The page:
Our goals aren’t just things to check off a list. There’s a motivation behind each of them, and looking for an alternate way to fulfill those motivations from things we can do at home might help. We set career goals because we yearn for a sense of success, but maybe we can still achieve that desire for accomplishment through fundraisers or online charity drives.

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It might feel like there’s no more room to dream or chase after goals, but that’s not entirely true. You can still work your way towards your goals or set new ones little by little, day by day.

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Candy Bulletin is finally here! If you're an aspiring writer, vlogger, artist, or kahit marami ka lang talagang time, submit your entries here and make your mark in the Candy community! Share your feels, show your skills. Don't worry—we won't judge. ;)

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Mylene Mendoza
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If you know me, and know me well, I am not the biggest fan of idyllic lifestyles. With a Type A personality, I act immediately upon whatever challenge that needs to be addressed. I actually enjoy keeping my mind preoccupied: doing university work in my favourite cafe then running errands around town, grocery shopping here, updating my accounts there, photocopying documents on the way down the street - all just in time before having a glass of champagne at the bar with my friends come evening.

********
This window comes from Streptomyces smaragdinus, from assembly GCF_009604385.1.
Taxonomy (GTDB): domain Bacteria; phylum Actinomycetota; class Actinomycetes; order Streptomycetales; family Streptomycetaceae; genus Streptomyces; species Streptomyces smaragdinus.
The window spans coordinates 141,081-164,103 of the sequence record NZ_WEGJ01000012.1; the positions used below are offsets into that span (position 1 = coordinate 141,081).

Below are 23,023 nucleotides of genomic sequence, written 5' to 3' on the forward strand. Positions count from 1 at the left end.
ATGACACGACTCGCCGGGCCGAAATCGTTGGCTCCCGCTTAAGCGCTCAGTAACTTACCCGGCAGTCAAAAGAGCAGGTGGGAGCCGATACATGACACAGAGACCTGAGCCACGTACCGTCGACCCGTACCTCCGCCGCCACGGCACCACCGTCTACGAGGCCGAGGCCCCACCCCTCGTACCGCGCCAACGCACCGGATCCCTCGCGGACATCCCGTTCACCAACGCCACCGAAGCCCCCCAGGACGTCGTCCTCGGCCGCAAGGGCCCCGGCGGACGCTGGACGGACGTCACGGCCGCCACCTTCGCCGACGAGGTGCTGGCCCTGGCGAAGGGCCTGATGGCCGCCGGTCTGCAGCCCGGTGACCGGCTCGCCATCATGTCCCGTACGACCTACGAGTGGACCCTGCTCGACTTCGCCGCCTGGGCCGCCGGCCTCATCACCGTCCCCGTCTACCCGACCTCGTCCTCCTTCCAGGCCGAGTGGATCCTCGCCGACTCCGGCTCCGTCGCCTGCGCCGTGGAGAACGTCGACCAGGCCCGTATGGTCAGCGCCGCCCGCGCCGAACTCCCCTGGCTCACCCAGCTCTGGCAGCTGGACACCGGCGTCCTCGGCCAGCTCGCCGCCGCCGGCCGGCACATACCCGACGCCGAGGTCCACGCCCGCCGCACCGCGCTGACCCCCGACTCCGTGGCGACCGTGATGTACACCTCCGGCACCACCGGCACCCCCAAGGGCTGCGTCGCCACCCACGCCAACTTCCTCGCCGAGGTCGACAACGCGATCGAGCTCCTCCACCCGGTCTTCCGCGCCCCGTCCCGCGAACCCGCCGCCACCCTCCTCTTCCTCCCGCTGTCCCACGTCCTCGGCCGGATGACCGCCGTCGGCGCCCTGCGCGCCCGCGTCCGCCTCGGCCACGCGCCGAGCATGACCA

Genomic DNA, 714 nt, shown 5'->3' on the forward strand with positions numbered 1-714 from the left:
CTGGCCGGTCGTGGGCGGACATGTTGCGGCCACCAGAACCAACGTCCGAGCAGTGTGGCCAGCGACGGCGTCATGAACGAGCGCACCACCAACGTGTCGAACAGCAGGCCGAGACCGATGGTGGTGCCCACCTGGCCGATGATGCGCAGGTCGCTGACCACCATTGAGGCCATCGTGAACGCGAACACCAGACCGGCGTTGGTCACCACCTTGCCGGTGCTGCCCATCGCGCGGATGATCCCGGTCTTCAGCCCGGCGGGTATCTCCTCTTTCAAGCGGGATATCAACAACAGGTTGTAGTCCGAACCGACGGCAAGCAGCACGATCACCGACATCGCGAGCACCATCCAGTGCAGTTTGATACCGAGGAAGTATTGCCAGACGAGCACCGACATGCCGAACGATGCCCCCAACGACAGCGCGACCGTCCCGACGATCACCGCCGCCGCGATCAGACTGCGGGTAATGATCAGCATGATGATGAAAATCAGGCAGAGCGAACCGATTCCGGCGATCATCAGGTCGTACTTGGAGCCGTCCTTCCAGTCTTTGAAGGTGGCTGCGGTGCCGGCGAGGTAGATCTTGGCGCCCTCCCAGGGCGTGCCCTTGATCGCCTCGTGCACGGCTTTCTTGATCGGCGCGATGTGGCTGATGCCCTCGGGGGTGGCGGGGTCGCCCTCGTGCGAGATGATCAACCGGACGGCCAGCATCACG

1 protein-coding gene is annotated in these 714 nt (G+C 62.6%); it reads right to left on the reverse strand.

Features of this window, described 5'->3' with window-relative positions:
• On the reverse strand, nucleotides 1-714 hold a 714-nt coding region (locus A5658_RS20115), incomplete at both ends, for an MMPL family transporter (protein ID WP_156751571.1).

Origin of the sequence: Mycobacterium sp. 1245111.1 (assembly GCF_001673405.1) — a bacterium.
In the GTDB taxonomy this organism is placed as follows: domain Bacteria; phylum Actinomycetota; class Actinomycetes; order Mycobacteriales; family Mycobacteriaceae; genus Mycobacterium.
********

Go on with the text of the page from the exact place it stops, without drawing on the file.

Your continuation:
And so, you could imagine my bewilderment when the next challenge to be faced was an extensive self-quarantine protocol. I didn’t know what to do when my greatest responsibility in this situation was to do nothing at all. My first few attempts to combat my consternation were very much rooted in distraction and imagination. My distractions involved conducting research, writing songs, calling family and friends, filming videos, and eating chocolate! My imaginations and fantasies were centred on travelling, shopping, even clubbing (which I rarely do) for when they find a cure to COVID-19. I did anything and everything that could be considered constructive in order to pass the time, mainly hoping I could just undertake the basic human necessities to survive - that is, eat and sleep the day through - until the next day comes, until the world is closer to becoming a better place, until quarantine ends, until my flight follows through, until I see my family and friends again.